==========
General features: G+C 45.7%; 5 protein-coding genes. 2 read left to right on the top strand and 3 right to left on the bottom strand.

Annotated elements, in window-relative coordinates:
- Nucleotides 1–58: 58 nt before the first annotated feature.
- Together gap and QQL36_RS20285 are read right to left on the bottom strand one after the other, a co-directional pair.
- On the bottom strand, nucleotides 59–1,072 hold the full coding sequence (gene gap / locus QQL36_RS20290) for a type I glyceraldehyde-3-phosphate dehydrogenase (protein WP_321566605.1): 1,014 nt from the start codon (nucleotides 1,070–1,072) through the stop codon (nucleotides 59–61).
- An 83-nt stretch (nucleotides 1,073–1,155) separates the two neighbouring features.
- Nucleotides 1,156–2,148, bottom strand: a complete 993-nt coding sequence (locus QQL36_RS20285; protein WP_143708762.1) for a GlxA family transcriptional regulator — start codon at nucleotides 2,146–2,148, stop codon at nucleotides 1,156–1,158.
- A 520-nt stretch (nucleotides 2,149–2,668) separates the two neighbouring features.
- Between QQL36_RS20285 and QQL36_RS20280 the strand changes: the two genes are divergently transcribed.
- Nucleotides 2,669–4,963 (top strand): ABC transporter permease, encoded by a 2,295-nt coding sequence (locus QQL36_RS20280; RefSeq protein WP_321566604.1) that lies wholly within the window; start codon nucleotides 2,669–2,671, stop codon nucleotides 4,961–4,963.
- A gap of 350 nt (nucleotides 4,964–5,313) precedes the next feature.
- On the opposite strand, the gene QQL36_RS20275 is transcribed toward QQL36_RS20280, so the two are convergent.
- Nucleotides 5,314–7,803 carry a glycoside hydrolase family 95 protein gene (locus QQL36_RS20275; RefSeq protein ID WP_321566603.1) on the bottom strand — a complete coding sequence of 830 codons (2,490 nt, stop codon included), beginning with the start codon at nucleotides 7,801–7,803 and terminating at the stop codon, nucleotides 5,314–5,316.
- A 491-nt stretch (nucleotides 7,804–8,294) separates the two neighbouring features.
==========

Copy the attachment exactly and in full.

General features: G+C 45.7%; 5 protein-coding genes. 2 read left to right on the top strand and 3 right to left on the bottom strand.

Annotated elements, in window-relative coordinates:
- Nucleotides 1–58: 58 nt before the first annotated feature.
- Together gap and QQL36_RS20285 are read right to left on the bottom strand one after the other, a co-directional pair.
- On the bottom strand, nucleotides 59–1,072 hold the full coding sequence (gene gap / locus QQL36_RS20290) for a type I glyceraldehyde-3-phosphate dehydrogenase (protein WP_321566605.1): 1,014 nt from the start codon (nucleotides 1,070–1,072) through the stop codon (nucleotides 59–61).
- An 83-nt stretch (nucleotides 1,073–1,155) separates the two neighbouring features.
- Nucleotides 1,156–2,148, bottom strand: a complete 993-nt coding sequence (locus QQL36_RS20285; protein WP_143708762.1) for a GlxA family transcriptional regulator — start codon at nucleotides 2,146–2,148, stop codon at nucleotides 1,156–1,158.
- A 520-nt stretch (nucleotides 2,149–2,668) separates the two neighbouring features.
- Between QQL36_RS20285 and QQL36_RS20280 the strand changes: the two genes are divergently transcribed.
- Nucleotides 2,669–4,963 (top strand): ABC transporter permease, encoded by a 2,295-nt coding sequence (locus QQL36_RS20280; RefSeq protein WP_321566604.1) that lies wholly within the window; start codon nucleotides 2,669–2,671, stop codon nucleotides 4,961–4,963.
- A gap of 350 nt (nucleotides 4,964–5,313) precedes the next feature.
- On the opposite strand, the gene QQL36_RS20275 is transcribed toward QQL36_RS20280, so the two are convergent.
- Nucleotides 5,314–7,803 carry a glycoside hydrolase family 95 protein gene (locus QQL36_RS20275; RefSeq protein ID WP_321566603.1) on the bottom strand — a complete coding sequence of 830 codons (2,490 nt, stop codon included), beginning with the start codon at nucleotides 7,801–7,803 and terminating at the stop codon, nucleotides 5,314–5,316.
- A 491-nt stretch (nucleotides 7,804–8,294) separates the two neighbouring features.